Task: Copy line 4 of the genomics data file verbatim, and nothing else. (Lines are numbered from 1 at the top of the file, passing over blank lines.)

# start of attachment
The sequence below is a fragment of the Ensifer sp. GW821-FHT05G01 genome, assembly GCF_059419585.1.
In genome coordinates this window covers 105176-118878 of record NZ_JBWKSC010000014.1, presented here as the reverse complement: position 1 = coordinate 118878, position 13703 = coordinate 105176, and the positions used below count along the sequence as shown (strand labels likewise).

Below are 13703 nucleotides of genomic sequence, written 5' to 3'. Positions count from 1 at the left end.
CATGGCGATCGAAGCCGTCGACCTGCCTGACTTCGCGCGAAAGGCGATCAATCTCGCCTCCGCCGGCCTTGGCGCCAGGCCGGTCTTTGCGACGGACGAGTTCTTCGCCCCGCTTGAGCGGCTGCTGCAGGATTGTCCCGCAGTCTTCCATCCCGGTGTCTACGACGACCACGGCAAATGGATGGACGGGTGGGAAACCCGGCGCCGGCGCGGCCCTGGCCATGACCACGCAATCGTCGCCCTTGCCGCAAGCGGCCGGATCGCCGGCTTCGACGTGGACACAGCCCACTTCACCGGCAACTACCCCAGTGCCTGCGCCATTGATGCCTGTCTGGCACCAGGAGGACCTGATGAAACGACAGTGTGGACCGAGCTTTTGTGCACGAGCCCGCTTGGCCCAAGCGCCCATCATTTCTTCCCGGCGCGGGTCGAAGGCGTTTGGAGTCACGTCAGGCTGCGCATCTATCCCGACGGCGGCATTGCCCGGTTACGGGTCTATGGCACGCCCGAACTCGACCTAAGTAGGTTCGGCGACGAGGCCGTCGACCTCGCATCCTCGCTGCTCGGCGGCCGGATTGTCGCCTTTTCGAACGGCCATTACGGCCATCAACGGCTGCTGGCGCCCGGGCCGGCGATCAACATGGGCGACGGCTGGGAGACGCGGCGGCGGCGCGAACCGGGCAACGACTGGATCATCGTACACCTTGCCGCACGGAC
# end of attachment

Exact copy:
CATGGCGATCGAAGCCGTCGACCTGCCTGACTTCGCGCGAAAGGCGATCAATCTCGCCTCCGCCGGCCTTGGCGCCAGGCCGGTCTTTGCGACGGACGAGTTCTTCGCCCCGCTTGAGCGGCTGCTGCAGGATTGTCCCGCAGTCTTCCATCCCGGTGTCTACGACGACCACGGCAAATGGATGGACGGGTGGGAAACCCGGCGCCGGCGCGGCCCTGGCCATGACCACGCAATCGTCGCCCTTGCCGCAAGCGGCCGGATCGCCGGCTTCGACGTGGACACAGCCCACTTCACCGGCAACTACCCCAGTGCCTGCGCCATTGATGCCTGTCTGGCACCAGGAGGACCTGATGAAACGACAGTGTGGACCGAGCTTTTGTGCACGAGCCCGCTTGGCCCAAGCGCCCATCATTTCTTCCCGGCGCGGGTCGAAGGCGTTTGGAGTCACGTCAGGCTGCGCATCTATCCCGACGGCGGCATTGCCCGGTTACGGGTCTATGGCACGCCCGAACTCGACCTAAGTAGGTTCGGCGACGAGGCCGTCGACCTCGCATCCTCGCTGCTCGGCGGCCGGATTGTCGCCTTTTCGAACGGCCATTACGGCCATCAACGGCTGCTGGCGCCCGGGCCGGCGATCAACATGGGCGACGGCTGGGAGACGCGGCGGCGGCGCGAACCGGGCAACGACTGGATCATCGTACACCTTGCCGCACGGAC